Before turning out attention to the start of training camp, we’ll revisit 2013 one more time. This is a brand new series that will be recapping each game by highlighting three plays that shaped the final score – and the 2013 season – of the Pittsburgh Steelers.
Week 14 was the final loss Steelers’ fans had to endure in 2013. But one of the toughest, a 34-28 heart-breaker to the Miami Dolphins.
Play #1 – 4th Quarter: Daniel Thomas’ 55 yard run
In a wild and crazy game that isn’t decided until the final snap, it’s only appropriate that all three plays come within the last four minutes of the final quarter.
First, a little background to drive this point home in the most depressing way imaginable. In 2013, Daniel Thomas ran for a grand total of 406 yards, averaging an ugly 3.7 YPC. Two weeks prior, he suffered an ankle injury that left many to conclude his uninspiring season was over.
So consider it a surprise when Thomas suited up for the Week 14 contest at Heinz Field.
And a shock when he busted out for 106 yards on 6.6 yards per carry. If you’re counting, that 106 mark accounted for 26% of his rushing yards on the year.
The coup de grace comes with 3:59 remaining in the game. Pittsburgh, desperate for a win, cling to a 28-24 lead.
The Steelers, as they so often did in 2013, are in dime against a pistol formation out of 11 personnel. Pittsburgh becomes defenseless against what essentially mimics as an old school “Student Body Left” with the center and left guard pulling. They make quick work of Will Allen and Troy Polamalu.
Thomas runs into the second and third level virtually untouched, not meeting his first true resistance until Ryan Clark nearly 20 yards into his run. Thomas cuts back to the right, eluding Clark and causing Cortez Allen to slip and fall on the snowy field in the process.
William Gay saves the likely touchdown, chasing Thomas down and latching on from behind, bringing the burly back down at the Pittsburgh 16. It’s a 55 yard gain. To put that in perspective, 39 more yards than the second-longest rush Thomas had in 2013.
It leads to a Dolphins’ touchdown and in another depression-induced segue, our second play of this article.
Play #2 – 4th Quarter: Charles Clay’s 12 yard touchdown
Part of the reason why Thomas’ long run stings so much is due to his poor season. Another in a long list of names who had career games against the Steelers. But make no mistake, Charles Clay is not one of those players. He quietly finished the year with 69 catches and six scores, making him one of the most underrated players in national circles.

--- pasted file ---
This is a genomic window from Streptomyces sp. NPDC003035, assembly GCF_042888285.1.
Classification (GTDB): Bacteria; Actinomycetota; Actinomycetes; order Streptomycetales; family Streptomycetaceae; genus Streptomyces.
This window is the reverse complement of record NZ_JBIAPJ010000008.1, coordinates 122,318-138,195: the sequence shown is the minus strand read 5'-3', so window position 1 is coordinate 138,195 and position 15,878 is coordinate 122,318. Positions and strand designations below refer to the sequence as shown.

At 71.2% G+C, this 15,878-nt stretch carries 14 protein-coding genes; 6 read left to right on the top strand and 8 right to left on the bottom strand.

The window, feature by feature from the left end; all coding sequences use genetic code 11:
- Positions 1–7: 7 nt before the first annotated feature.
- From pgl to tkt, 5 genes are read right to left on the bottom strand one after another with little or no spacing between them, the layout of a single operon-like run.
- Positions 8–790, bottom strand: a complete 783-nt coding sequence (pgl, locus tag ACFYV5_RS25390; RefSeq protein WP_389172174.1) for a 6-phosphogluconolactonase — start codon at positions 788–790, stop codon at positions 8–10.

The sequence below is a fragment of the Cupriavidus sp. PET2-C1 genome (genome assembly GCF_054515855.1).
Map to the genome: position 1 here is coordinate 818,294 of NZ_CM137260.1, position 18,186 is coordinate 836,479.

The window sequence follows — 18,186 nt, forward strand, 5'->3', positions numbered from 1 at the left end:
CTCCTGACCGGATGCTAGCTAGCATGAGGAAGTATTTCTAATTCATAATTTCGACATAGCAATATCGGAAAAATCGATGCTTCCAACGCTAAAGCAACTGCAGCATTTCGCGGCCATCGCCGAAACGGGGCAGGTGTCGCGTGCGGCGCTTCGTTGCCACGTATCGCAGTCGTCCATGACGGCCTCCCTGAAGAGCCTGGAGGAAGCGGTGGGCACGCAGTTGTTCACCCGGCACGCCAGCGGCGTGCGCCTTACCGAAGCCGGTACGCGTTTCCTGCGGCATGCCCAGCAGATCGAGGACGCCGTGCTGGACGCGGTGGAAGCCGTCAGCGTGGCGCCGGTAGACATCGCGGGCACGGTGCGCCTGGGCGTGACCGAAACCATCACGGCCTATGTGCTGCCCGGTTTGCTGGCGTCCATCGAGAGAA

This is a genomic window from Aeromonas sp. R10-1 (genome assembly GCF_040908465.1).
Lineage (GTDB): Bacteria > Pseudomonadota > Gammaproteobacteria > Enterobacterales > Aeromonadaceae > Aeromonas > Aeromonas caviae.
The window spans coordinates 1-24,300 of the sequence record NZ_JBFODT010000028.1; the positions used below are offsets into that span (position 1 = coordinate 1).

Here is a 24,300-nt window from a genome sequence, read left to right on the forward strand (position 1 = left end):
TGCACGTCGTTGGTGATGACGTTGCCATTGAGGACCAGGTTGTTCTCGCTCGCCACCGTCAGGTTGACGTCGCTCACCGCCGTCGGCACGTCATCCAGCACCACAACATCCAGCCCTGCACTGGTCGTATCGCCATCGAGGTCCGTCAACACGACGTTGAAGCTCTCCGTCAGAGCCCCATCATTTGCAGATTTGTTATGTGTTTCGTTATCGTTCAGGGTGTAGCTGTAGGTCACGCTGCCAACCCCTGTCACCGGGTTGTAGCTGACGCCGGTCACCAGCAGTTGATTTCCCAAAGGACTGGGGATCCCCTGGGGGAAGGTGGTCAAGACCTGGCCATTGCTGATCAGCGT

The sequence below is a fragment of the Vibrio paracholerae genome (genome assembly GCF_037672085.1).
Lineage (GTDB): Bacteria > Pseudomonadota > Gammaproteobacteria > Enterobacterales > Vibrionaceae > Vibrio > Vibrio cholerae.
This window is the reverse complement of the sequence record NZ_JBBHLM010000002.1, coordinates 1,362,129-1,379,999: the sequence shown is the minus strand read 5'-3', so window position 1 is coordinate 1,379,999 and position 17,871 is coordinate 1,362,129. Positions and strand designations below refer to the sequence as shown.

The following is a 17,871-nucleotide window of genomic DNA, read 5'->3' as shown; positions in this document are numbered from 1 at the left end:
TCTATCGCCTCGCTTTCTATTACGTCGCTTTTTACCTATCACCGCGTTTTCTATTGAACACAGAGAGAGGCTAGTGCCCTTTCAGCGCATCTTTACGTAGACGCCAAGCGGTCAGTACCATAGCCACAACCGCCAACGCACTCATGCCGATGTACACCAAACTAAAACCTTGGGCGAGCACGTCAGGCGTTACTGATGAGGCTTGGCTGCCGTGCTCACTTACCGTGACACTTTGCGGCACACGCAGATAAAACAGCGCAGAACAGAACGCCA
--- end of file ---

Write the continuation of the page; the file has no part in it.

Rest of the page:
But his 4th quarter touchdown, his second of the afternoon, against the Steelers is one that should have never happened. While it faces stiff competition, it’s one of the most disheartening plays of the season.
Second and six for Miami, again, still down by four. Ryan Tannehill tosses a quick curl to Clay who catches it without issue against the off-coverage Cortez Allen. Given Dick LeBeau’s philosophy, keep everything in front and tackle the catch, it’s nothing new.
Except the “tackle” never happens. Allen misses first, followed by Troy Polamalu making an attempt that is too high. Allen fails for the second time and Clay shakes him off as he waltzes into the end zone.
It gives Miami a 31-28 lead with little time left.
Ugly missed tackles like the ones seen in this play are so rare for a Steelers’ defense – well-coached and technically sound. They severely lacked there last season and it killed the defense.
Play #3 – 4th Quarter: Last play lateral
It should have been so memorable. Instead, it’s one we try to forget.
Little more needs to be written. Down six, ball at their own 20, Steelers with three seconds to work with, just getting lined up in time before the clock strikes zero.
It would take a miracle. Or a lateral.
On a play where six Steelers touched the ball – including Marcus Gilbert – Antonio Brown races down the left sideline and into the end zone. For a brief moment, it appears a miracle has just been pulled off. But the official correctly rules that Brown steps out of bounds at the Dolphins’ 12.
It sums up the Steelers’ season. So close, so far away.
And if you’re anything like me, you jumped around in state of ecstasy for a full minute before someone told you Brown stepped out. Not even a woman can break a man’s heart like football does.